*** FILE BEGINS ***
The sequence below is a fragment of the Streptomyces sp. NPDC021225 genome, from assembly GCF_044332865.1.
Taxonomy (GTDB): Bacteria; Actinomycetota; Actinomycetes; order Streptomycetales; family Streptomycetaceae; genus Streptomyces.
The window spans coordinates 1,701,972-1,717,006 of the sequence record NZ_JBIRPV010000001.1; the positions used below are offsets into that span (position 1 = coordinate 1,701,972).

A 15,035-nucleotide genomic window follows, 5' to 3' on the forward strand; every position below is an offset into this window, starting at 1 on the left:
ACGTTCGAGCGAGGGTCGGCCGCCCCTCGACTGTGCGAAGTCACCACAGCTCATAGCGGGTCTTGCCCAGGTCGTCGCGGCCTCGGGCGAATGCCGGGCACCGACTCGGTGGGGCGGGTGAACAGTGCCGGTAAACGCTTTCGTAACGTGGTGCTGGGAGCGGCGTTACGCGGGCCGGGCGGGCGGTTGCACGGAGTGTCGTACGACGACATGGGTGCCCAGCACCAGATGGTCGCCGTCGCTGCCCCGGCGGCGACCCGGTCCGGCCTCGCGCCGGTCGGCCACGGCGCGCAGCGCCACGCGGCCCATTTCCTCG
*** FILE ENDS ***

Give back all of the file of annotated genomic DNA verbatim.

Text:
The sequence below is a fragment of the Streptomyces sp. NPDC021225 genome, from assembly GCF_044332865.1.
Taxonomy (GTDB): Bacteria; Actinomycetota; Actinomycetes; order Streptomycetales; family Streptomycetaceae; genus Streptomyces.
The window spans coordinates 1,701,972-1,717,006 of the sequence record NZ_JBIRPV010000001.1; the positions used below are offsets into that span (position 1 = coordinate 1,701,972).

A 15,035-nucleotide genomic window follows, 5' to 3' on the forward strand; every position below is an offset into this window, starting at 1 on the left:
ACGTTCGAGCGAGGGTCGGCCGCCCCTCGACTGTGCGAAGTCACCACAGCTCATAGCGGGTCTTGCCCAGGTCGTCGCGGCCTCGGGCGAATGCCGGGCACCGACTCGGTGGGGCGGGTGAACAGTGCCGGTAAACGCTTTCGTAACGTGGTGCTGGGAGCGGCGTTACGCGGGCCGGGCGGGCGGTTGCACGGAGTGTCGTACGACGACATGGGTGCCCAGCACCAGATGGTCGCCGTCGCTGCCCCGGCGGCGACCCGGTCCGGCCTCGCGCCGGTCGGCCACGGCGCGCAGCGCCACGCGGCCCATTTCCTCG